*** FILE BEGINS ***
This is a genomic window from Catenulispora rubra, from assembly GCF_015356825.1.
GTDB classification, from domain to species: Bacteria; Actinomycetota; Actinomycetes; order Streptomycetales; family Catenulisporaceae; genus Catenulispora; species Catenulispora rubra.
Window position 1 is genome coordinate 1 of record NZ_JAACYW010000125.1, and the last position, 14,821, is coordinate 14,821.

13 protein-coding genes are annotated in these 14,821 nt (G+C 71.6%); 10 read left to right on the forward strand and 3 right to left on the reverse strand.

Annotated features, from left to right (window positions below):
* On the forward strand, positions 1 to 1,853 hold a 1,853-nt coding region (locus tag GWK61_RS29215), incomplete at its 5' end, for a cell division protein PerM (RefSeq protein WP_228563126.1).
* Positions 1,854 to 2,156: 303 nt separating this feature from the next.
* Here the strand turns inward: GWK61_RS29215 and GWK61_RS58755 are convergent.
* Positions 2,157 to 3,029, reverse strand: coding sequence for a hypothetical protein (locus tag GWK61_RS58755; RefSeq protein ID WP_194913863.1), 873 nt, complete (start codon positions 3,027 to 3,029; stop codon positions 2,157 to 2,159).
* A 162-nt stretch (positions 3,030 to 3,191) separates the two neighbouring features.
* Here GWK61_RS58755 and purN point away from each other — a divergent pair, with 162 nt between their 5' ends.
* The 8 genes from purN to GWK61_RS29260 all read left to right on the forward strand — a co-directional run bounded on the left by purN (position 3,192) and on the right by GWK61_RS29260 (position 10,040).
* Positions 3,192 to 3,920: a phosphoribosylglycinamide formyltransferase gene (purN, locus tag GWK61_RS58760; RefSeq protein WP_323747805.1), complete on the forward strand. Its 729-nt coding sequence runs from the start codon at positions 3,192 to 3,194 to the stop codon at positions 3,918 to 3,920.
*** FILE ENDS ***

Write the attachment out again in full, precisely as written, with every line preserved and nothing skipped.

This is a genomic window from Catenulispora rubra, from assembly GCF_015356825.1.
GTDB classification, from domain to species: Bacteria; Actinomycetota; Actinomycetes; order Streptomycetales; family Catenulisporaceae; genus Catenulispora; species Catenulispora rubra.
Window position 1 is genome coordinate 1 of record NZ_JAACYW010000125.1, and the last position, 14,821, is coordinate 14,821.

13 protein-coding genes are annotated in these 14,821 nt (G+C 71.6%); 10 read left to right on the forward strand and 3 right to left on the reverse strand.

Annotated features, from left to right (window positions below):
* On the forward strand, positions 1 to 1,853 hold a 1,853-nt coding region (locus tag GWK61_RS29215), incomplete at its 5' end, for a cell division protein PerM (RefSeq protein WP_228563126.1).
* Positions 1,854 to 2,156: 303 nt separating this feature from the next.
* Here the strand turns inward: GWK61_RS29215 and GWK61_RS58755 are convergent.
* Positions 2,157 to 3,029, reverse strand: coding sequence for a hypothetical protein (locus tag GWK61_RS58755; RefSeq protein ID WP_194913863.1), 873 nt, complete (start codon positions 3,027 to 3,029; stop codon positions 2,157 to 2,159).
* A 162-nt stretch (positions 3,030 to 3,191) separates the two neighbouring features.
* Here GWK61_RS58755 and purN point away from each other — a divergent pair, with 162 nt between their 5' ends.
* The 8 genes from purN to GWK61_RS29260 all read left to right on the forward strand — a co-directional run bounded on the left by purN (position 3,192) and on the right by GWK61_RS29260 (position 10,040).
* Positions 3,192 to 3,920: a phosphoribosylglycinamide formyltransferase gene (purN, locus tag GWK61_RS58760; RefSeq protein WP_323747805.1), complete on the forward strand. Its 729-nt coding sequence runs from the start codon at positions 3,192 to 3,194 to the stop codon at positions 3,918 to 3,920.